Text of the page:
what to have on property on homestead

Discussion in 'Homesteading Questions' started by perennial, Nov 9, 2004.

  1. perennial

    perennial Well-Known Member

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    While surfing the board this morning, i noticed the question about the root cellar. What do you feel you need on a homestead (beginner) to make living off the land $$ wise and time wise in the end. Like a root cellar - is this something worth putting it with the foundation if you go that way? Any other things besides spring, well, etc.

    I'm sure there are things like a root cellar that are cheaper to put in when you got the guy pouring a foundation already. What other things like that would you want?

    We haven't decided if we will buy a lot of land and build new or get more land and fix up a place and add what we need - we'll have to figure that out when we figure what state we want.


    thanks for any info,

    brural
     
  2. jkillen

    jkillen Well-Known Member

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    I just read an article in "Southern Living" about Old Salem. It was saying
    that every lot had a house, barn, chicken house, wood shed, privy.
    I am sure people had many more things but it was just intresting to
    note. It was also made me realize that now the chicken house is done it's
    time to start on a wood shed.
     

  3. Mid Tn Mama

    Mid Tn Mama Well-Known Member Supporter

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    A cistern, rain barrels, barn with fencing that allows for rotating pastured animals and a place to quarantine sick animals or newborns. Ponds. Orchards (with chickens under them, ideally) Berries for human and birds, Water lines that run to the garden. Put water and electric out to the barn/outbuildings. Sink and toilet in the barn.
     
  4. Hank - Narita

    Hank - Narita Well-Known Member

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    For me the greenhouse was a necessity. We started plants in ours this year and had tomatoes a plenty. Also melons, cukes, squash, okra, beans. Start all types of plants earlier and transplant. We never had any trouble getting plants to grow even when someone told us not to do so.
     
  5. Jen H

    Jen H Well-Known Member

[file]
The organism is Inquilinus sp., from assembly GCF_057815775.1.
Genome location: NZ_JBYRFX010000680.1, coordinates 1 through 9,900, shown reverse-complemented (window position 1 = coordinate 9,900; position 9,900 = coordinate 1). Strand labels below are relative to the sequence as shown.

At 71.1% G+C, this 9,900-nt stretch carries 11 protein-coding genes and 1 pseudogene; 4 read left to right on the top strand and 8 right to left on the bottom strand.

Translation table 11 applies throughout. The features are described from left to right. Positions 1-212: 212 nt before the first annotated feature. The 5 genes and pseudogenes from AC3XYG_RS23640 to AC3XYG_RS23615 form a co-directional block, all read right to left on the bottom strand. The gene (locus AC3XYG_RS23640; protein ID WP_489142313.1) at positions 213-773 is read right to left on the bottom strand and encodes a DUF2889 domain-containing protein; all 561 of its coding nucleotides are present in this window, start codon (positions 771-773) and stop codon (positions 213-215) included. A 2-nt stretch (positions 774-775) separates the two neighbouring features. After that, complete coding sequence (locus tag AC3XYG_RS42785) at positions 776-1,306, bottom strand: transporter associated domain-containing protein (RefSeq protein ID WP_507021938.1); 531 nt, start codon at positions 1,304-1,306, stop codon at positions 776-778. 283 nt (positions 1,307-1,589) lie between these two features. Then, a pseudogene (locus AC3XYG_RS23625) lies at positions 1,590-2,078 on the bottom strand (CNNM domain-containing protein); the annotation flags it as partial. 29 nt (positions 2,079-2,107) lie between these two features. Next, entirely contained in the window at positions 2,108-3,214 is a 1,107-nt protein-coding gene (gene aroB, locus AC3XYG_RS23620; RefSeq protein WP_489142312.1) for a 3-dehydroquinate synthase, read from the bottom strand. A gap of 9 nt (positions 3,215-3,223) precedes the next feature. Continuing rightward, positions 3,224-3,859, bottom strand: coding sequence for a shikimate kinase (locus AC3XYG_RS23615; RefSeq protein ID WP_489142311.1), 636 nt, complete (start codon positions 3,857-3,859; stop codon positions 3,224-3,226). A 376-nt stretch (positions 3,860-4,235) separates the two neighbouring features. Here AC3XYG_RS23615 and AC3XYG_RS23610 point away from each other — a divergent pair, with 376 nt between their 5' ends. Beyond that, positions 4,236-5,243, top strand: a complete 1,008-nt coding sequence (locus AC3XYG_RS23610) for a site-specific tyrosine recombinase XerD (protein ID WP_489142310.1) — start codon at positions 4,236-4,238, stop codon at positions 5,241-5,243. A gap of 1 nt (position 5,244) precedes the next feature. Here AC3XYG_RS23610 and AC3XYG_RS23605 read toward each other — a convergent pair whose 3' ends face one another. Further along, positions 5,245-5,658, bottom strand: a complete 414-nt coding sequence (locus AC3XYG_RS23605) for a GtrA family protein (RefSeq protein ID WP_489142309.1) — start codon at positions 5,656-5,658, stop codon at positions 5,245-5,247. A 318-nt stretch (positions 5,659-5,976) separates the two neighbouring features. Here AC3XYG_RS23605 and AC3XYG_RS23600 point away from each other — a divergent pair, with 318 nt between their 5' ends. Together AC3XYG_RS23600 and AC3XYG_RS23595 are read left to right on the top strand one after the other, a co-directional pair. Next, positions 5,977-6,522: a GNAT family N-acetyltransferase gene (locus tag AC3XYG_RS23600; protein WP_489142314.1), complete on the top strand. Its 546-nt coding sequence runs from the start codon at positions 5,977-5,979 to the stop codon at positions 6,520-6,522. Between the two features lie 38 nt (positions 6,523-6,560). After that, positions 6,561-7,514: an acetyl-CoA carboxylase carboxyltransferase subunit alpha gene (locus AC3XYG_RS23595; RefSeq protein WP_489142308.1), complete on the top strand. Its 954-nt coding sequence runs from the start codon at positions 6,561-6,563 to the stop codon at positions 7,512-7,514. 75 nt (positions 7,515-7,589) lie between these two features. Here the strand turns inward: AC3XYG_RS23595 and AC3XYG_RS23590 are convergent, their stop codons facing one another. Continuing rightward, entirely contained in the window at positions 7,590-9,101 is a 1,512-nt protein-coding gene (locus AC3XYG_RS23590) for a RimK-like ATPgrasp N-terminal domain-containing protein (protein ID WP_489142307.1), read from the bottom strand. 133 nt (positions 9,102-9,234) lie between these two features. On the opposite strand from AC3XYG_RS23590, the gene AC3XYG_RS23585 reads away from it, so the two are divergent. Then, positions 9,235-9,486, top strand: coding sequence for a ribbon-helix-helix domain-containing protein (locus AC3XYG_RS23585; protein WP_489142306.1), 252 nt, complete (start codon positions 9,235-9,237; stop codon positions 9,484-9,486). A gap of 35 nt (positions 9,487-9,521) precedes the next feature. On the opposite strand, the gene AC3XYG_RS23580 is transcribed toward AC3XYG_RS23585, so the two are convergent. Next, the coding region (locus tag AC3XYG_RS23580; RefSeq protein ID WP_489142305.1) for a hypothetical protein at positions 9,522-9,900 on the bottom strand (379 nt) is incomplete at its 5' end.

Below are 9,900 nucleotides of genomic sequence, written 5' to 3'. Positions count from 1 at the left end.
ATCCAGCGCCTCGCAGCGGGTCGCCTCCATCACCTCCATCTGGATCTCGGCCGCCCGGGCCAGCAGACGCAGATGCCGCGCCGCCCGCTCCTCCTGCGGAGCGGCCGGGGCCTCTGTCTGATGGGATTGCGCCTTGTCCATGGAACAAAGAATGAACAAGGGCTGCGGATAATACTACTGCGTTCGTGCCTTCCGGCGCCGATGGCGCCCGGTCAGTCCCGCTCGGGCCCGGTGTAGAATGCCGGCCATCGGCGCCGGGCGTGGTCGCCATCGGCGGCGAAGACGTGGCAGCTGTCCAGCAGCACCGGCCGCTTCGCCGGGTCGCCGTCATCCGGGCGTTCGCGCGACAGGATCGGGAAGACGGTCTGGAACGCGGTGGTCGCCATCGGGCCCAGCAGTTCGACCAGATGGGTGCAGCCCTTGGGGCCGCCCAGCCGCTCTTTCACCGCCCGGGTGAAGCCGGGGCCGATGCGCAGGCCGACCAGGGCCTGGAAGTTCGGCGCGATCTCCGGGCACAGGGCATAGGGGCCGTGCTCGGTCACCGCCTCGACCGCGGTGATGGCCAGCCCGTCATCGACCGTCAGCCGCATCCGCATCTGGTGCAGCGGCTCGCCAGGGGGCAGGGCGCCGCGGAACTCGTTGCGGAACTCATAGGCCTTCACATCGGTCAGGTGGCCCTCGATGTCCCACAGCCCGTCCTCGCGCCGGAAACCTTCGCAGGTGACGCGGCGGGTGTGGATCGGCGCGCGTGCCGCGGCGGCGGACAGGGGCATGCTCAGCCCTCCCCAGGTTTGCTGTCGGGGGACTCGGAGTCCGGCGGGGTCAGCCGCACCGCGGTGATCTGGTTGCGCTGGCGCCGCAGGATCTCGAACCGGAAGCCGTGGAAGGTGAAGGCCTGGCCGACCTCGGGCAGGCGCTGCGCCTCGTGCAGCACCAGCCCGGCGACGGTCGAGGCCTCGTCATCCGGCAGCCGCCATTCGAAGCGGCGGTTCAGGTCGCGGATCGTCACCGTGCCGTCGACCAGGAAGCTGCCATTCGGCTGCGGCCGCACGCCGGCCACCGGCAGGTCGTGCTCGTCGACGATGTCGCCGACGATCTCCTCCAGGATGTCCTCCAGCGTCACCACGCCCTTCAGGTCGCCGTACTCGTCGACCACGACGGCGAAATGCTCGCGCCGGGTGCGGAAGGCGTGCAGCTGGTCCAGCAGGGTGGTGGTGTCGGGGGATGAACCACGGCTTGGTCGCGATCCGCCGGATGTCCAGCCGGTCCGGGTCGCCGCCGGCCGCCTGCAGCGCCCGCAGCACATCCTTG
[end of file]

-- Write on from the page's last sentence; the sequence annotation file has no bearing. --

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    Make sure you have a big pantry or root celler. Make it bigger than you think you'll ever need. That space fills up fast with veggies and canned food. I fill in the nooks with toilet paper, tooth paste, and other stuff I buy in bulk to save money.

    Ditto getting water and electric out to the barn. After a few months of lugging water buckets and fiddling a lantern and headlamps you'll see the wisdom of having those amenities in place.

    Even if you plan on using propane or electric for heat, make sure you have a wood stove or fireplace insert. Furnaces break down, electricity goes down every time some idiot tries to take an icy corner too fast, propane tanks run dry while your sick and not paying attention. The wood stove will always work - as long as you have wood for a fire you'll have heat. You can also cook on them in a pinch.

    If you're using a well, how will you get water when the power goes out? Think about this, and plan for it. I keep gallon jugs of water in the deep freeze to take up space and to save for when we lose power.

    Build your barn so that the stall walls can be changed without too much trouble. Your critters will come and go, and each type of critter needs a little different setup. To some extent, your predator situation will dictate the size of your barn (I have cougars, coyotes, and bears on my property - all the animals are behind closed doors come nightfall.).
     
  6. Mid Tn Mama

    Mid Tn Mama Well-Known Member Supporter

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    I agree about the greenhouse. I'd plan one that was on the south side of the house with a brick wall on the house. There would be a door or windows to the house so that you could also heat the house that way.

    I'd plan for how animal manure was taken from the barn to the garden. Think about storage of straw, hay and animal feed.
     
  7. MorrisonCorner

    MorrisonCorner Mansfield, VT for 200 yrs

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    This is a NO KIDDING thing that almost everyone overlooks. Including us :rolleyes: Both sheep sheds were constructed with sheep in mind, but no thought to how we'd get the waste out of there. Cleaning those sheds is a royal pain. I should be able to clean them out easily and without resorting to the tractor, but no, they're both designed so pretty much the only way of getting the material out of there is the tractor bucket.

    As the price of fuel goes up this gets more and more annoying.
     
  8. tim1253

    tim1253 Well-Known Member

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    I'm sure there are things like a root cellar that are cheaper to put in when you got the guy pouring a foundation already. What other things like that would you want?

    brural[/QUOTE]


    One essential item on the farmsteads/homesteads around East TN/KY was/is a good smokehouse. Being able to cure meat, smoke it and thus preserve has been extremely important...not to mention the great taste!

    Tim
    Knoxville, TN